@SteveInWA  You are a GV Top contributor.  Would you chime in on this one?

Hmm..well when I switched the classification of my forwarding # from "home" to "mobile", I am given 3 options: Receive text messages on this phone, Notify me of new voicemails via text, and Activate Google voicemail on this phone (none of which I selected).  I turned off my answering machine completely and the line keeps ringing when I call my GV #. I let it ring at least 10 times, which is way over the 25 seconds in which GV should have picked up.  Either way, if I am incorrect about being able to disable GV voicemail, I am happy with how it is currently behaving.


Title: Re: 4 rings not enough time for in-phone voicemail anymore
Post by: giqcass on February 26, 2014, 12:48:53 am
Hmm..well when I switched the classification of my forwarding # from "home" to "mobile", I am given 3 options: Receive text messages on this phone, Notify me of new voicemails via text, and Activate Google voicemail on this phone (none of which I selected).  I turned off my answering machine completely and the line keeps ringing when I call my GV #. I let it ring at least 10 times, which is way over the 25 seconds in which GV should have picked up.  Either way, if I am incorrect about being able to disable GV voicemail, I am happy with how it is currently behaving.

I just tried this and Google Voice picked up as I expected.  I am waiting for someone to say "April fools".


Title: Re: 4 rings not enough time for in-phone voicemail anymore
Post by: SteveInWA on February 27, 2014, 07:23:39 pm
In another post, someone mentioned that classifying your forwarding # in GV settings as "mobile" will give you the option to deactivate GV voicemail all together. 

You can't deactivate GV Voicemail for calls that were placed directly to your GV number.  That "might" buy you a half a second because Google knows it takes a little longer to connect to a cell phone.  That's why it might have helped your situation but GV Voicemail is still active! 

@SteveInWA  You are a GV Top contributor.  Would you chime in on this one?

Warning:  very long post ahead!

Yes, many aspects of GV are confusing.  If they weren't, I wouldn't be wasting enjoying so much time on the GV forum.   ::)

The confusion here is over the concept of forwarding one's GV number to a forwarding (target) phone, vs. forwarding the target phone's unanswered/busy calls back to GV, using the target phone's carrier's Conditional Call Forwarding feature.  (See, even that sentence is mind-blowingly confusing!)

When you click the "Enable voicemail" link on the Phones tab, next to your forwarding target phone, you are actually doing absolutely nothing in the GV system.  All it does is display the instructions for you to enter the command string on your target phone, to enable CCF of calls from your phone's network back to your GV number.  CCF is a feature that lives on the forwarding phone's telco network, not GV.  You can click that "Enable" or "Disable" link all day, and all it does is toggle the instructions.

There is no setting on Google Voice to disable Google Voice's voicemail.  The whole point of being a Google Voice user is to make use of its features, above all, its voicemail.  Many OBi customers missed this distinction, being lulled into a state of bliss by the hype about "free phone service".  GV is a call forwarding and message management system, not just a barebones free phone service.

When you add a phone number to your GV list of forwarding phones, GV will ring phones on the list, according to either the default settings on the Phones tab, or (overridden by) the settings on the Groups and Circles tab, or (again, overridden by) the settings for an individual contact.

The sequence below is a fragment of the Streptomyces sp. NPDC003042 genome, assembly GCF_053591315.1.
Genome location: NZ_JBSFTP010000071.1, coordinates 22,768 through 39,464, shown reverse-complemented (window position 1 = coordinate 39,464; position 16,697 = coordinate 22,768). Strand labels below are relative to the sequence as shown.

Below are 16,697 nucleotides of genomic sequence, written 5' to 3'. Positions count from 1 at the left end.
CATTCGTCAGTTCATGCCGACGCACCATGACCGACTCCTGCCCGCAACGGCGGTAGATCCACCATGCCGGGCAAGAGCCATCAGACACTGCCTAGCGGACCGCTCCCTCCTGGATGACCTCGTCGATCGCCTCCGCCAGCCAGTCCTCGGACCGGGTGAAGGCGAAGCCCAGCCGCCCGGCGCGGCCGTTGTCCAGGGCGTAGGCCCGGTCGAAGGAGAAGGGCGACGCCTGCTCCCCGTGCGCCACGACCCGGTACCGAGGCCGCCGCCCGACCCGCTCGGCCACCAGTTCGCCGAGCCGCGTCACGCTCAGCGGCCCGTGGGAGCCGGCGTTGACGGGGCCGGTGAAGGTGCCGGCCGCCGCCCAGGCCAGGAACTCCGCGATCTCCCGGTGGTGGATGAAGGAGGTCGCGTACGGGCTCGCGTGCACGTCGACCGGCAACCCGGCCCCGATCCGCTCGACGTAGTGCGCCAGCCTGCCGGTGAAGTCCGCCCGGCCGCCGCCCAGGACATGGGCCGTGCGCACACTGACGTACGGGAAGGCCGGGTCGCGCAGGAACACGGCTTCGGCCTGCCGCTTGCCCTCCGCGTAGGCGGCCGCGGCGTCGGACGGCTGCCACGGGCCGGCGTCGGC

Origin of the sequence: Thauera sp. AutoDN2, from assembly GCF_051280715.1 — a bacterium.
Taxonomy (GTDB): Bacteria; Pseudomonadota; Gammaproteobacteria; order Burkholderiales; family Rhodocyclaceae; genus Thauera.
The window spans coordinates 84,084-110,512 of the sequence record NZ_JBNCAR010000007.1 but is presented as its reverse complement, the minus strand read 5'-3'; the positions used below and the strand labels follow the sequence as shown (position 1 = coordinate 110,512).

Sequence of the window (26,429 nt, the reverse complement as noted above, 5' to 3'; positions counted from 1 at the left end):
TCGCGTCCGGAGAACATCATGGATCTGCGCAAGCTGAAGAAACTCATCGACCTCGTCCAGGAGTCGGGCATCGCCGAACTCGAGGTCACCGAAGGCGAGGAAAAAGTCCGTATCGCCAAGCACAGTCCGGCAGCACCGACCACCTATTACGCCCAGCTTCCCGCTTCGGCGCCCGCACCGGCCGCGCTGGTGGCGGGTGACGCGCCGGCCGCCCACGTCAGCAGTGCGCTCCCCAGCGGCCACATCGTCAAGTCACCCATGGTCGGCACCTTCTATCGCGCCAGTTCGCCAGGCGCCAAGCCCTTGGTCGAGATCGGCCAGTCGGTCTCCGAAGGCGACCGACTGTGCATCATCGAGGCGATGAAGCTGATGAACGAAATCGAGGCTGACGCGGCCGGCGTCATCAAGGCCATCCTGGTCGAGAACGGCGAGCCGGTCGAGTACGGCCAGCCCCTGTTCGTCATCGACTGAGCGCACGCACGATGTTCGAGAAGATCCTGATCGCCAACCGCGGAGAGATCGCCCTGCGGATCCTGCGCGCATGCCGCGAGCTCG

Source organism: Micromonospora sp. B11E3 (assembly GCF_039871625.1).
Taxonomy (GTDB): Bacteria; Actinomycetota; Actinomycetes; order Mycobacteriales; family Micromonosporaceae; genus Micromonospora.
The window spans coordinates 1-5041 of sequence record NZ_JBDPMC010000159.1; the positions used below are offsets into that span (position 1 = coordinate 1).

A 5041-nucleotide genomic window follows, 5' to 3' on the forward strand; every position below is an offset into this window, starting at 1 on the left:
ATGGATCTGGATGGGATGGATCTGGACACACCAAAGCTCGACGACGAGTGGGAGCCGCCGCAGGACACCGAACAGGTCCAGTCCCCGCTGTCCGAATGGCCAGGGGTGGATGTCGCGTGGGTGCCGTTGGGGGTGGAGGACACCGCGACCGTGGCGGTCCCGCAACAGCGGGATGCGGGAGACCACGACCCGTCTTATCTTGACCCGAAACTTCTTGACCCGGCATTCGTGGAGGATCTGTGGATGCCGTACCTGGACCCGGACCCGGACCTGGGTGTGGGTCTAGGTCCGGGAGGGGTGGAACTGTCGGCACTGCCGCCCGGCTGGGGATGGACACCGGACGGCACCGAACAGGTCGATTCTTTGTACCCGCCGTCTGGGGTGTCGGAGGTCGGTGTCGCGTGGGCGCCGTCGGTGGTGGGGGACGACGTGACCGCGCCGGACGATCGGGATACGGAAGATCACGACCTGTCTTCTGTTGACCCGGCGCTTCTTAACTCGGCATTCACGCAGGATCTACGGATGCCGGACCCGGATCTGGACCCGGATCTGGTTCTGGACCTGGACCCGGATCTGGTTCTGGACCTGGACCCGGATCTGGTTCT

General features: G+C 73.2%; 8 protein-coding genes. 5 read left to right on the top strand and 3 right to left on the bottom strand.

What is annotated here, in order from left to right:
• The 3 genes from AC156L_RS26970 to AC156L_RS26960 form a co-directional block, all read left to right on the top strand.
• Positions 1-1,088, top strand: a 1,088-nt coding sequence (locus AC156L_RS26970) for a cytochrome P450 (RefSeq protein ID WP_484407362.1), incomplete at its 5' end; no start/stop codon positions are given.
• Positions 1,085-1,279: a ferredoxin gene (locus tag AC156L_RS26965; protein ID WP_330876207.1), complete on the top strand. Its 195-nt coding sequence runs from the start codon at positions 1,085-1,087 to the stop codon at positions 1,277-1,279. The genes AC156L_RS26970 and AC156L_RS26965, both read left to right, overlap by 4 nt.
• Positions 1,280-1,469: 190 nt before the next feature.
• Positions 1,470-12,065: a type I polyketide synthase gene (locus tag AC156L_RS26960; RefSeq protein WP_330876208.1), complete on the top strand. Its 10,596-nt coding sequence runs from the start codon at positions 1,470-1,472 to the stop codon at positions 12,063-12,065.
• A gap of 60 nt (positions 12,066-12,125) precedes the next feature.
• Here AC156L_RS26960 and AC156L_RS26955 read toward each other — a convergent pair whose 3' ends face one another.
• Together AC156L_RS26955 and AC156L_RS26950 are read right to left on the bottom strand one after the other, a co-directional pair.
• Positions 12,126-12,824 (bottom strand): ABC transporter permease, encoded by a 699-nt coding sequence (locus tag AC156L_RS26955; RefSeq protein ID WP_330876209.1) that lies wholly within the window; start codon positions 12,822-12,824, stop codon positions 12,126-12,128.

If that called party's phone doesn't answer within 25 seconds (yes, it's a fixed time interval, not a number of rings), and you have not enabled CCF, then GV will give up and take the call back to its VM. If the target phone "wins the race" and answers before 25 seconds, it takes the message.

If the called party's phone is busy, out of service, or otherwise can't answer, and you have not enabled CCF, then your target phone's VM or answering machine takes the message.

If the any of the above conditions apply, and you have enabled CCF, then the two systems (GV and your target phone's carrier) will cooperate to route busy or unanswered calls back to GV.  This is the preferred option, but many mobile and landline phone plans don't support CCF.

A common workaround to force unanswered/busy calls back to GV VM is to enable GV's "Call screening" feature.  This requires whoever or whatever answers to press "1" to accept the call.  Since your target phone's answering machine or VM isn't human, and can't do that, GV will give up and take the message.  There is no trick to make the opposite happen, other than to shorten that phone's ring-to-answer interval if possible.

There is an obscure setting to have GV ring all your other forwarding phones before taking a message if the target phone in question doesn't answer, to further confuse things.

Note that the 25 second interval isn't constant nor precise.  The delay incurred while the call is being completed to a (typically mobile phone) carrier's network can shorten the actual ring duration at the target phone.  An infamous example of this is with Sprint integration.  In this scenario, if you call my integrated Sprint number, the call actually first gets detoured to GV's network, then fans out to all forwarding phones, including the Sprint phone.  Then, depending on Sprint's wireless network variables, it can take so long to start ringing my mobile phone that the call gives up and goes to VM before I can answer it.

TL;DR:

No, you can't disable GV VM, and you can't change the ring period on GV.


Title: Re: 4 rings not enough time for in-phone voicemail anymore
Post by: giqcass on February 28, 2014, 01:18:48 am
@SteveInWA Thanks for the clarification.  I've tried to say this a few times on this forum but people just don't seem to believe it.  They probably still won't. Good work making Top Contributor over there.  I only made it to level 9 myself. I haven't spent a lot of time in that forum lately.  There just hasn't been a lot of new features to keep it interesting.